Source: Hindu Paper , by Mr. Mohit M. Rao
Houses built by slum board develop cracks in Sadamangala
It’s been little over eight months since Leela S. shifted from her tin-shed in Byappanahalli into her allotted house constructed by the Karnataka Slum Development Board (KSDB) in Sadamangala near Whitefield. However, the unbridled joy of obtaining a house for just Rs. 18,300 — something unthinkable in the city — soon turned into fear as cracks started developing on the floors and walls of her second-floor home.
“When there is rain, water leaks through the roof. Because of this, cracks have appeared in the walls,” she said. Some cracks are so wide that one can glimpse the wide hinterland of Sadamangala village outside her house. With windows and doors having already come off their hinges and cement chipping in chunks as she runs her nails on the walls, she said: “They told us the house will be in good shape for at least 10 years. I don’t know if the roof and walls will last for even a few years.”
His experiences are shared by other allottees of houses constructed by the KSDB under Phase I of the Basic Services to the Urban Poor scheme. Residents of 30 slums have been relocated to 11,603 houses under this phase, with a sanctioned amount of Rs. 261.17 crore under the Jawaharlal Nehru National Urban Renewal Mission.
With the average cost per dwelling unit coming up to Rs. 2.25 lakh, KSDB officials said that the funds were inadequate. “Steel prices have gone up from the first estimate of Rs. 48,000 to Rs. 58,000 during the time of construction, while labour prices keep increasing in the city. We have had to find ways to cut corners,” said an official.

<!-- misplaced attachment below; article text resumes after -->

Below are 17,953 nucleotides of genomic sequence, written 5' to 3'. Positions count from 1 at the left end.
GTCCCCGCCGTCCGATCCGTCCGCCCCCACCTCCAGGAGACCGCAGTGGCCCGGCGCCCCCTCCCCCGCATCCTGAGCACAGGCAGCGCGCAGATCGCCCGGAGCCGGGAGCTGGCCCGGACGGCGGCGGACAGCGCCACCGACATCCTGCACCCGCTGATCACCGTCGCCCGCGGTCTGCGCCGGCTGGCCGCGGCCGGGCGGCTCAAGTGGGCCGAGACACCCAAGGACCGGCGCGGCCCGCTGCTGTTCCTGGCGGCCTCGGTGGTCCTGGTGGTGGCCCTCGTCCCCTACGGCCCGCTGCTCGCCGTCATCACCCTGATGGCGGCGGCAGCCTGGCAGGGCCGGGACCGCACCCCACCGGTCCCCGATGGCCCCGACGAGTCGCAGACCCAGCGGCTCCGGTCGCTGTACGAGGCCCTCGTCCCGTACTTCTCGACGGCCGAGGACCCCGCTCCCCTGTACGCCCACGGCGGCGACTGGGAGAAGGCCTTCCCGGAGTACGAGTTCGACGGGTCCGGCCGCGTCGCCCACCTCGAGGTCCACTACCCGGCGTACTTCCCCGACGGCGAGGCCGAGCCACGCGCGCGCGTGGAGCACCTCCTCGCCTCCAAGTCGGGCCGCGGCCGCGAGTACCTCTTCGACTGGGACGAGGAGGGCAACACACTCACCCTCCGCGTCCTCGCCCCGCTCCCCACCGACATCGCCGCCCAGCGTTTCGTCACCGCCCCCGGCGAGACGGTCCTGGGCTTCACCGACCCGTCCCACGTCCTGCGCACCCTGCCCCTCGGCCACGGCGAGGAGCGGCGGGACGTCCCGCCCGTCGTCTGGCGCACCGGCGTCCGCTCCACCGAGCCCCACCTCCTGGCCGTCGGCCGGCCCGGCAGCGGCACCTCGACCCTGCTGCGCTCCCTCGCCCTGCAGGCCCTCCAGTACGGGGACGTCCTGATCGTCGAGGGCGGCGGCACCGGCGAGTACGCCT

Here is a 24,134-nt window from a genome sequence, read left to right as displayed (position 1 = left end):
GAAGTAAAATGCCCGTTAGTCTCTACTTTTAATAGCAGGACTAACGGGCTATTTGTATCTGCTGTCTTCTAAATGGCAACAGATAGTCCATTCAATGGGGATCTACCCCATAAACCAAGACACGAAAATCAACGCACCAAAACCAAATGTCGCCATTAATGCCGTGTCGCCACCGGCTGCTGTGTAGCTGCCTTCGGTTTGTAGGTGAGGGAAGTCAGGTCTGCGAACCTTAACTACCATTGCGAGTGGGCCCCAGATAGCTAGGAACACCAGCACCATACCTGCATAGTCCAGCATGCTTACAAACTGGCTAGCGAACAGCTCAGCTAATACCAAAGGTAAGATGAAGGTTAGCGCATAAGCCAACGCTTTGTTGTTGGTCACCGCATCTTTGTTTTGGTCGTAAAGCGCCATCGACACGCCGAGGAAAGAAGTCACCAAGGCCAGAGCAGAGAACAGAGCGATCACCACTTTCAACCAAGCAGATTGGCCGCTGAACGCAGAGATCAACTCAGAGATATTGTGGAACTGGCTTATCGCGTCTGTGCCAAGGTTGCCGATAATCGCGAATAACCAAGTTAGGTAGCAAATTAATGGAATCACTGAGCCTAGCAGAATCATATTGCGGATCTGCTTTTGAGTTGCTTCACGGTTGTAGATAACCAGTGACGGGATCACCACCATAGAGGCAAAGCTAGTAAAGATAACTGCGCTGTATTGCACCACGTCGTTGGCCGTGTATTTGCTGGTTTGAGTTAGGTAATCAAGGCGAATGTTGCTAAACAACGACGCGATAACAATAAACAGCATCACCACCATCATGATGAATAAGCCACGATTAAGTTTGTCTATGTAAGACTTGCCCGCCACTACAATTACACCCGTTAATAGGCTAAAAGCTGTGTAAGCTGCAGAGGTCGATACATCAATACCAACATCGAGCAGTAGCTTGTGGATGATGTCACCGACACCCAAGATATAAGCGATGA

‘Cutting corners’ was apparent in the houses under Phase I constructed in Laggere. Its first occupant had moved in only six months ago but the pipes were coming off their hinges and staircases were chipped.
In Sounder Raj’s house which The Hindu visited, cheap plastic doors had holes in them and lofts were missing.
Though admitting to poor quality of construction, a KSDB official said houses built under Phase II of the scheme were of better quality. These houses received a higher funding of Rs. 124.27 crore for 3,151 houses (around Rs. 3.94 lakh per house).
But Chinna Thambi, a resident of a Phase II construction in Laggere, does not think much of his home.
“The walls have started chipping everywhere. It seems like they have used more sand than cement in these houses,” he said.
Similarly, in the Srinivasapura complex, near Yelahanka, residents said the construction was not “up to the mark”. “I would say the construction is around 60 per cent of the quality that a good construction house should have been,” said Suresh, a resident.